Several studies have reported that hospital-level characteristics are important determinants of the type and intensity of HIV-related care that is provided [5, 18]. Similarly, in this study, public hospitals and private not-for-profit hospitals at which most patients with HIV-related PCP were covered by Medicaid had low bronchoscopy rates, whereas private for-profit and not-for-profit hospitals at which most patients with HIV-related PCP were privately insured had high bronchoscopy rates. However, we found that having private health insurance was a more important determinant of bronchoscopy use than was type of hospital. Of the 23 hospitals with appreciable numbers of both privately insured and Medicaid patients with HIV-related PCP, in only 1 in 6 were bronchoscopy rates higher among Medicaid patients than among privately insured patients. Similarly, Loue et al.  reported that the odds of undergoing a diagnostic bronchoscopy were only 50% as great for Medicaid patients as for privately insured patients with PCP. These findings raise the concern that resource rationing as a function of health insurance may be occurring. In contrast, reimbursement considerations would be expected to have a smaller impact on the use of less expensive treatments, such as trimethoprim-sulfamethoxazole and adjunctive corticosteroids. Consistent with this, we found small insurance-related differences in hospital-specific rates for the use of PCP medications and large insurance-related differences in hospital-specific rates of bronchoscopy use. In particular, our findings suggest that rates of use of essential resources, such as HAART, for HIV-infected individuals covered by Medicaid are similar to those for privately insured HIV-infected individuals, whereas rates of use of resources for which there is clinical debate over the necessity of use are lower for individuals who are covered by Medicaid.
During the 2 decades of the AIDS epidemic, there has been debate over whether there is a need for diagnostic bronchoscopy in HIV-infected individuals with pneumonia. Recent consensus panels of AIDS experts and quality—of—PCP care studies have focused on the use of PCP medications. In the present study, we found no evidence that mortality rates were higher when empirical PCP treatment was administered. This differs from what we reported in the 1980s, when we found that empirically treated patients were 50% more likely to die than were HIV-infected individuals with confirmed PCP diagnoses . Early in the AIDS epidemic, there was a higher level of concern over possible concomitant untreated pulmonary Kaposi sarcoma or non-PCP pulmonary infections that might have complicated the care of persons presenting with a pneumonia syndrome. In the second decade of the epidemic, support for empirical treatment appears to dominate. Thus, the debate may be turning from the issues of the last decade, when underuse of bronchoscopy, unconfirmed PCP diagnosis, and poorer survival were all associated with Medicaid insurance, to questions about the overuse of this procedure for privately insured patients.
Our study has limitations that must be acknowledged. First, although our data encompass a large number of patients, hospitals, and geographic areas, the generalizabilty of our results remains unproven. Second, our findings are for the period 1995–1997, which overlaps with the introduction of HAART into general use. The incidence of AIDS-defining opportunistic infections, including PCP, among HIV-infected patients has decreased during the HAART era . Although PCP has become increasingly less common, the illness continues to represent a major problem for patients who do not receive or who are noncompliant with HAART regimens, and its incidence may again increase as more patients develop multidrug-resistant HIV infection. Third, our data were obtained from medical record reviews. Incompleteness in recording procedures or miscoding of procedures may have occurred. However, we used reliable methods for ensuring accurate abstraction of data and also reviewed the procedure codes of each individual record.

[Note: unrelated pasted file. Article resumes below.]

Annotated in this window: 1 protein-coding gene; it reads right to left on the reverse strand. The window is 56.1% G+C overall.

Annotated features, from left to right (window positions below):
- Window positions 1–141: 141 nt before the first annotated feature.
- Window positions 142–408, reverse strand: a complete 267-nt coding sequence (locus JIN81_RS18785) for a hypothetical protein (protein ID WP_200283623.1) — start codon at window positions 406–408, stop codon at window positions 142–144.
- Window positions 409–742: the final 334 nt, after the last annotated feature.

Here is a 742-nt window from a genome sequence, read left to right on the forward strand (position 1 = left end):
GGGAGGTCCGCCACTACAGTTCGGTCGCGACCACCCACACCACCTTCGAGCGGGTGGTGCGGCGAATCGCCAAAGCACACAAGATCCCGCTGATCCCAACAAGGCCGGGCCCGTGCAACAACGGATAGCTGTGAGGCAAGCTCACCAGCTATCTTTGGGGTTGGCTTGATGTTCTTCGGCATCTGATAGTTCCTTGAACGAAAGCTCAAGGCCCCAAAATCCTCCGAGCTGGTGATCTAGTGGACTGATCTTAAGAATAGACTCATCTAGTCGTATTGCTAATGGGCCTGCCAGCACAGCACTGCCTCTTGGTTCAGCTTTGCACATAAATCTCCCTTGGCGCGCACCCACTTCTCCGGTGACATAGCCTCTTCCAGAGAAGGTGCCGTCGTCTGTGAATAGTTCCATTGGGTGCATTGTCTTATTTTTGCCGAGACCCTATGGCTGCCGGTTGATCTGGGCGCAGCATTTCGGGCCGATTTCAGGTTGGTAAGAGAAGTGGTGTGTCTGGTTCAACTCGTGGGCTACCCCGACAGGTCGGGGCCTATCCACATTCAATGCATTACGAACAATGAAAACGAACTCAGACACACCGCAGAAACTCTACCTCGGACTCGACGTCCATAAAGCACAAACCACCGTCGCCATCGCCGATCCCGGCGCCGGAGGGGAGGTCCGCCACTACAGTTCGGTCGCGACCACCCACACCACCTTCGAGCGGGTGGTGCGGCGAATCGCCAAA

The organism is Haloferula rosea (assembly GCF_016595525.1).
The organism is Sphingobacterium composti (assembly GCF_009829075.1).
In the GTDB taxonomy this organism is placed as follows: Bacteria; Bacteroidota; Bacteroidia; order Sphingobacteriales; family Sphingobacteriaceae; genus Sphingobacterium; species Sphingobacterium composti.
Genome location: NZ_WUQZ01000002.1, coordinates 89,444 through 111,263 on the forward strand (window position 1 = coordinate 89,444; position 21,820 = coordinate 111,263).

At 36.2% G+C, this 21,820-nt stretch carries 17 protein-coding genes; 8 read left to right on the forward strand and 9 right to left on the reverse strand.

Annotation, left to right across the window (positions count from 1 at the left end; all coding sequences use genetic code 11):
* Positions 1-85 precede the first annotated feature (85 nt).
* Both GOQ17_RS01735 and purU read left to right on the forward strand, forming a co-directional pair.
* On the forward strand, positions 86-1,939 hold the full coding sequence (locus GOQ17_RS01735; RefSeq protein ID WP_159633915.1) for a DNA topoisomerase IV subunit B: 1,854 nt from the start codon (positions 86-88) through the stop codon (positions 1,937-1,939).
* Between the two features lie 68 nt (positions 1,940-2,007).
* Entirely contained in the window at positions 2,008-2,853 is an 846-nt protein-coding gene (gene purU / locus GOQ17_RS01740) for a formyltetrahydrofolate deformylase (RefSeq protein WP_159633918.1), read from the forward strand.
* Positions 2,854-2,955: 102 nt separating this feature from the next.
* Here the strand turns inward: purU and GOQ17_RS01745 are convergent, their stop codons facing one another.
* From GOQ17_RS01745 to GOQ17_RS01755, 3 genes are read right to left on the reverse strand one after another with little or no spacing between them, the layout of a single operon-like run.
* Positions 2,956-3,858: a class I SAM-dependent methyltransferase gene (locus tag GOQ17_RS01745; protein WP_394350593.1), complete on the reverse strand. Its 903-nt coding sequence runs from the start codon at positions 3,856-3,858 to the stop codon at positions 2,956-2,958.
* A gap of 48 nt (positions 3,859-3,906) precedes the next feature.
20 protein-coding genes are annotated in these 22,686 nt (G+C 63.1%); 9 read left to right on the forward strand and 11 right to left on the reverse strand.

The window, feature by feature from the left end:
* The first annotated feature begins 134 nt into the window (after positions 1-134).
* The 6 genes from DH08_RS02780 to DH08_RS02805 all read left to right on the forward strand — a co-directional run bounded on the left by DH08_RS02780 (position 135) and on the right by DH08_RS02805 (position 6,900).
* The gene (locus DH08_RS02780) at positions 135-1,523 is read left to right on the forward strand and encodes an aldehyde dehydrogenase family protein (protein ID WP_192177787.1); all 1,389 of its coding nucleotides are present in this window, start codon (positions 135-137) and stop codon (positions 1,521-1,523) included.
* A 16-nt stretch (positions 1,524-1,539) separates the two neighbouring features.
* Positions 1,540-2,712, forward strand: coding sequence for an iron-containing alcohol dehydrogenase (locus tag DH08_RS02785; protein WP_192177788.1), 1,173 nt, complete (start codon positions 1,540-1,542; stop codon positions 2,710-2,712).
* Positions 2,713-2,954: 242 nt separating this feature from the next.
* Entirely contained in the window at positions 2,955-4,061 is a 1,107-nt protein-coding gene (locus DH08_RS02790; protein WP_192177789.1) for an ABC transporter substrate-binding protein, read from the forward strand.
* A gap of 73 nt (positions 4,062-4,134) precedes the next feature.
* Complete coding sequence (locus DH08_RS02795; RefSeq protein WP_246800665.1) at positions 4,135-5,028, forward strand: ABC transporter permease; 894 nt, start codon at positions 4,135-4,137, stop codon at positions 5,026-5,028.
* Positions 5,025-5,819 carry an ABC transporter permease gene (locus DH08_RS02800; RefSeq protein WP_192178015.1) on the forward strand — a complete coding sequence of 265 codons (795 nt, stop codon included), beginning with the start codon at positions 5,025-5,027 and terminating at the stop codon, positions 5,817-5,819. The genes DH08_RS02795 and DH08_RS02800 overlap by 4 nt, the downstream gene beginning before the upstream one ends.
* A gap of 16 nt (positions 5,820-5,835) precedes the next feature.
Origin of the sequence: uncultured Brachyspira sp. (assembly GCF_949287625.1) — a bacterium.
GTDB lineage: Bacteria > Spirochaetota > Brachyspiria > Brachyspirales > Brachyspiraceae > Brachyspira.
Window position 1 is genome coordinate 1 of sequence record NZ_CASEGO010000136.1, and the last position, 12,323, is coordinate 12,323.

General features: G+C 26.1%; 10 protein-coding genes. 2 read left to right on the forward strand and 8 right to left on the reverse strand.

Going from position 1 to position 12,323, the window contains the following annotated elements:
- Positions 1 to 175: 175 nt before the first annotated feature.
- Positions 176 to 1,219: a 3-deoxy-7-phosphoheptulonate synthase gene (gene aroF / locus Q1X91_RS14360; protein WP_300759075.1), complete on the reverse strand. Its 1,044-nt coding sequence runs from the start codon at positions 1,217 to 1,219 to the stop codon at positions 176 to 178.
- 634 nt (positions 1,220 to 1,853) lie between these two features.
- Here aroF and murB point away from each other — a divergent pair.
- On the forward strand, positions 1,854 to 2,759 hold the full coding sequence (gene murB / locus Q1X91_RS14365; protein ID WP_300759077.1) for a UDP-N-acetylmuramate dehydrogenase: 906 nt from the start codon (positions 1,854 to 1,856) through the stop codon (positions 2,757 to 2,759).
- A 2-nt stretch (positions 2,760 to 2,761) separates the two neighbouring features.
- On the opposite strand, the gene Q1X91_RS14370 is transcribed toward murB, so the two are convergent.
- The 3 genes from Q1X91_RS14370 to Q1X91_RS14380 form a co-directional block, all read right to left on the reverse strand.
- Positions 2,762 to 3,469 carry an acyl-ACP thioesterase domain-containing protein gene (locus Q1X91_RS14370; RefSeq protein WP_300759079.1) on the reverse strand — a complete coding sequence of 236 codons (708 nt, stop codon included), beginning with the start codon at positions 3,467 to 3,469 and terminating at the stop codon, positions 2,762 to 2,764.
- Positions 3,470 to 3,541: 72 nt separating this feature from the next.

In conclusion, during the mid-1990s, type of health insurance was strongly associated with the intensity of diagnostic evaluation for HIV-related PCP. However, contrary to the situation earlier in the HIV epidemic, when empirically treated individuals with PCP experienced higher mortality rates than did persons with confirmed diagnoses, mortality rates were similar for Medicaid patients versus privately insured individuals and for empirically treated patients versus patients with cytologically confirmed cases.
Hines Veterans Affairs Hospital, Hines (J.P.P.), Department of Medicine, Loyola University Stritch School of Medicine, Maywood (J.P.P.), Department of Preventive Medicine (M.D.-K., J.S.C.) and Department of Medicine (L.P., C.L.B.), Northwestern University Feinberg School of Medicine, Veterans Affairs Chicago Healthcare System, Lakeside Division (C.L.B.) and Westside Division (A.M.A.), Department of Medicine, University of Illinois College of Medicine (A.M.A.), Department of Medicine, Cook County Hospital (R.A.W.), Rush Medical College (R.A.W.), Department of Medicine, Sinai Health System (D.B.), Chicago, Illinois; Department of Medicine, Veterans Affairs Greater Los Angeles Healthcare System (M.B.G.), and University of California Los Angeles School of Medicine (M.B.G.), Los Angeles; Division of Infectious Diseases, University of Miami School of Medicine, Miami, Florida (R.C.); and AIDS Center, Mount Sinai Medical Center, New York (J.J.), and Department of Medicine, State University of New York Health Science Center at Brooklyn, Brooklyn (J.D.).
We acknowledge the invaluable assistance of the nurse abstractors in each of the cities for data collection and the staffs of each of the hospitals that assisted with identification of medical records for review.